Harrah’s v. Blogojevich

Harrah’s and three other casino corporations are suing former Illinois governor Rod Blagojevich.

The $267 million lawsuit was filed by Des Plaines Development Limited Partnership dba Harrah’s Casino Cruises Joliet, Hollywood Casino-Aurora Inc., Empress Casino Joliet Corp., and Elgin Riverboat Resort-Riverboat Casino.

The action is part of the casinos’ ongoing effort to fight an Illinois state law requiring casinos to pay fees to economically troubled racetracks, an arrangement that so far has generated $90 million. The money has not yet gone to the racetracks, pending the outcome of legal battles. On June 8, the U.S. Supreme Court declined to take up an appeal from the casinos over the issue. The Illinois Supreme Court had already upheld the law.

The lawsuit accuses Blagojevich of signing the law in exchange for a campaign contribution from a track owner named John Johnston.

“[O]n or about June 27, 2006, just a month after Blagojevich signed the 2006 Racing Act into law, Johnston fulfilled his end of his agreement with Blagojevich by causing several entities under his control (the ‘Johnston Affiliates’) to contribute a total of $125,000 to Friends for Blagojevich,” the lawsuit charged. “Specifically, Balmoral Racing Club, Inc. contributed $10,000; Maywood Park Trotting Association contributed $10,000; Racing Association of Illinois contributed $20,000; Coast to Coast Food Services, Ltd. contributed $25,000; Egyptian Trotting Association contributed $20,000; and Associates Racing Association Inc. contributed $40,000.”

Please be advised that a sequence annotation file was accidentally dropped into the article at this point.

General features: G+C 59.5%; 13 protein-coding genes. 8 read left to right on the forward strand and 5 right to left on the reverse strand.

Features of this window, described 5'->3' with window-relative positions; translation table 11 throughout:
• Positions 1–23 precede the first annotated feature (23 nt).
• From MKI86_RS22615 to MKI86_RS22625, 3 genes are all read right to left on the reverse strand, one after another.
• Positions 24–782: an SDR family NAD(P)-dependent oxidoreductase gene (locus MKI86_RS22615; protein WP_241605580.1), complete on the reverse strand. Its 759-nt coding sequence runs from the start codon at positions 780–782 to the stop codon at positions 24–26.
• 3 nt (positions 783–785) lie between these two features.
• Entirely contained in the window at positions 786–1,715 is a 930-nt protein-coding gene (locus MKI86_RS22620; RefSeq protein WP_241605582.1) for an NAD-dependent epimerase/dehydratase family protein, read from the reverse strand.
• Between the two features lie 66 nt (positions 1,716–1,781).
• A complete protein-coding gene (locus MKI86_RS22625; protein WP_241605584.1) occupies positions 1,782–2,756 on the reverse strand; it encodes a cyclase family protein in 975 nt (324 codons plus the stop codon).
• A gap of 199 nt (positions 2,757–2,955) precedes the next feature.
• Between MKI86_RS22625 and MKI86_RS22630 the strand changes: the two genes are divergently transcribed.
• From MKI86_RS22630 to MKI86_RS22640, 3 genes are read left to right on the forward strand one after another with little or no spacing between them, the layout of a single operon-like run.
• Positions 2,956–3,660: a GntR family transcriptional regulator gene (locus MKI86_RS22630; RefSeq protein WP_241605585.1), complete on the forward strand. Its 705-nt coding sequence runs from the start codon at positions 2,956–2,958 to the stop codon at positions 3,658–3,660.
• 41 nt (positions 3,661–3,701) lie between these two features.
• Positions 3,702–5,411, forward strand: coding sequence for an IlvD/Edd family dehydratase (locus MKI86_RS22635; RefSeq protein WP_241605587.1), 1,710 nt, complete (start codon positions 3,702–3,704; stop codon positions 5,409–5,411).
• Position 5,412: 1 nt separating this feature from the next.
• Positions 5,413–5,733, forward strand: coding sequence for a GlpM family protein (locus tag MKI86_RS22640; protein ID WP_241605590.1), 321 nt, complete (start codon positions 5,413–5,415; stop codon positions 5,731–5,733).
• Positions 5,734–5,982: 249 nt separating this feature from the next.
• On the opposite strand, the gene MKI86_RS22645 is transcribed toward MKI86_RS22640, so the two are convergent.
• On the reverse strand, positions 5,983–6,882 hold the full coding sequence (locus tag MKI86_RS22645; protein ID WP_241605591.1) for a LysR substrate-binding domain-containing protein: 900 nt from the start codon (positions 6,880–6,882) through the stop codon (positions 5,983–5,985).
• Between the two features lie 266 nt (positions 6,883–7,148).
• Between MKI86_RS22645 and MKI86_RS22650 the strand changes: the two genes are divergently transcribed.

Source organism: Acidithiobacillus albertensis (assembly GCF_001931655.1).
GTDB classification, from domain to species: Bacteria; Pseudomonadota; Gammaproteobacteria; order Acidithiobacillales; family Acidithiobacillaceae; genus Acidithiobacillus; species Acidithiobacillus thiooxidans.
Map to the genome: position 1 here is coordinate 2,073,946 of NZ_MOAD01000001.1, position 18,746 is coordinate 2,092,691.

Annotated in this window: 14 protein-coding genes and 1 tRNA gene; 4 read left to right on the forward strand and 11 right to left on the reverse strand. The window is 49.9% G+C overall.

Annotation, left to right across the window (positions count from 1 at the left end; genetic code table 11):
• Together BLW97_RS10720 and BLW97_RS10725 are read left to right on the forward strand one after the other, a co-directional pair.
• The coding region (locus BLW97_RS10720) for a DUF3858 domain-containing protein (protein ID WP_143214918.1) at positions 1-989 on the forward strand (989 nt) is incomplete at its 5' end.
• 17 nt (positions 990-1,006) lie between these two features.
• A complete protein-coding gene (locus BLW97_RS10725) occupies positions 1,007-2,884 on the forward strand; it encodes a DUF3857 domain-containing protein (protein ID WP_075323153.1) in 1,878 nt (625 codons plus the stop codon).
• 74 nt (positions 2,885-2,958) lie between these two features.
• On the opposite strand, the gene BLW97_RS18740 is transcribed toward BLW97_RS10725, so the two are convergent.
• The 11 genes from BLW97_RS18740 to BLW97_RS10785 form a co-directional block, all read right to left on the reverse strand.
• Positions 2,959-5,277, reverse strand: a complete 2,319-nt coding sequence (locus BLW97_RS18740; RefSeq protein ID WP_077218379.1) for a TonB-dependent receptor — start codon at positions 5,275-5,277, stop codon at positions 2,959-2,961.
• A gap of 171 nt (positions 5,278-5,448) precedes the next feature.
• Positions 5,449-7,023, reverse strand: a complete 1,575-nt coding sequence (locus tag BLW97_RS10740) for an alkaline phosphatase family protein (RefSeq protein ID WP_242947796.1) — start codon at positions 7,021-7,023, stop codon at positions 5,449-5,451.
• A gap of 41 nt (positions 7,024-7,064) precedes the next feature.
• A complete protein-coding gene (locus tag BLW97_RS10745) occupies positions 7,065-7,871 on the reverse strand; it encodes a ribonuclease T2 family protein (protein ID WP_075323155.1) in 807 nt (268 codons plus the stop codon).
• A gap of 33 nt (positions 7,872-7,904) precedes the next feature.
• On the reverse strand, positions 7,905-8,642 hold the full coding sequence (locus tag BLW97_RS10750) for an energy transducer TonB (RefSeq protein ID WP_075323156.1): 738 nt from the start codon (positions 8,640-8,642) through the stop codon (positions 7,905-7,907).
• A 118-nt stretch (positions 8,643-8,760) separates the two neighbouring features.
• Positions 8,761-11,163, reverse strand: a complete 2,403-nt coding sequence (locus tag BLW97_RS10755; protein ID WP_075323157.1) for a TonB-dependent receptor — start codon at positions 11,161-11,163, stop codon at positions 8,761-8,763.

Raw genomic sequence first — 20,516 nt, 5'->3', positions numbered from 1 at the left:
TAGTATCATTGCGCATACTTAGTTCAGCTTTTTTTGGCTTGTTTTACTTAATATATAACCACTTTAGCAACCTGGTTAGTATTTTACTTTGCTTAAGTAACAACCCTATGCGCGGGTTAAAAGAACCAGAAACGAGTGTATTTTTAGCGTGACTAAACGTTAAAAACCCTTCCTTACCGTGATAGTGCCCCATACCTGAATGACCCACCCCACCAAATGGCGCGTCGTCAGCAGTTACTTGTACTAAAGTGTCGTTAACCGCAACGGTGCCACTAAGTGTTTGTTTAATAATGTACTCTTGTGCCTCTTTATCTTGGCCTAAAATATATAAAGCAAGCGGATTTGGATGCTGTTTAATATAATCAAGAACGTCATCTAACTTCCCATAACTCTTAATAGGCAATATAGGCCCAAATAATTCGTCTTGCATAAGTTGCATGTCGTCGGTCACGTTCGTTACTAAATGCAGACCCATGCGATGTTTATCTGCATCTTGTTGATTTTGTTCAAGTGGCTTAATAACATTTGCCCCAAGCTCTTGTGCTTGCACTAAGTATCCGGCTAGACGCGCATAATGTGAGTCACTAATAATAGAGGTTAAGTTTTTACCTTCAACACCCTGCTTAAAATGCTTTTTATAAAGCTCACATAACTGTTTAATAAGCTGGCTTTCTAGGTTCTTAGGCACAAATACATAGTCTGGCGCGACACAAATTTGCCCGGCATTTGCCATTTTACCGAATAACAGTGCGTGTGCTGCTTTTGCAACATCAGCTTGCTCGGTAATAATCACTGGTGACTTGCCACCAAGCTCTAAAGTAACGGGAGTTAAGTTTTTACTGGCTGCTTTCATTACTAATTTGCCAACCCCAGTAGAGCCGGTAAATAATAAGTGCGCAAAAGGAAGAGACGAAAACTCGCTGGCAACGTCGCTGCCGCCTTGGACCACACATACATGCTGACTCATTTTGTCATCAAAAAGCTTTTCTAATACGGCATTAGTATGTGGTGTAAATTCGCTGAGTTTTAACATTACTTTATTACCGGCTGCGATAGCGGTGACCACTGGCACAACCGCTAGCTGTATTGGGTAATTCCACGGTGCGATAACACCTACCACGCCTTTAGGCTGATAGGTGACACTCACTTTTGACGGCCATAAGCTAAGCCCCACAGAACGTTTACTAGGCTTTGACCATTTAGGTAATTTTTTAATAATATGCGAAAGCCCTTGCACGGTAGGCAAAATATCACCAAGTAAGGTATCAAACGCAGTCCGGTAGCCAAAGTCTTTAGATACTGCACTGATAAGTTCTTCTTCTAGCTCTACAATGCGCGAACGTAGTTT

The racetrack dispute was part of the case against Blagojevich in both his federal arrest and his impeachment.

The casino lawsuits were filed under the Racketeer Influenced and Corrupt Organizations Act (RICO), a federal law enacted in 1970 as a tool in the drug war but subsequently used for everything from prosecuting anti-abortion protestors to contesting disputes between factions of a church.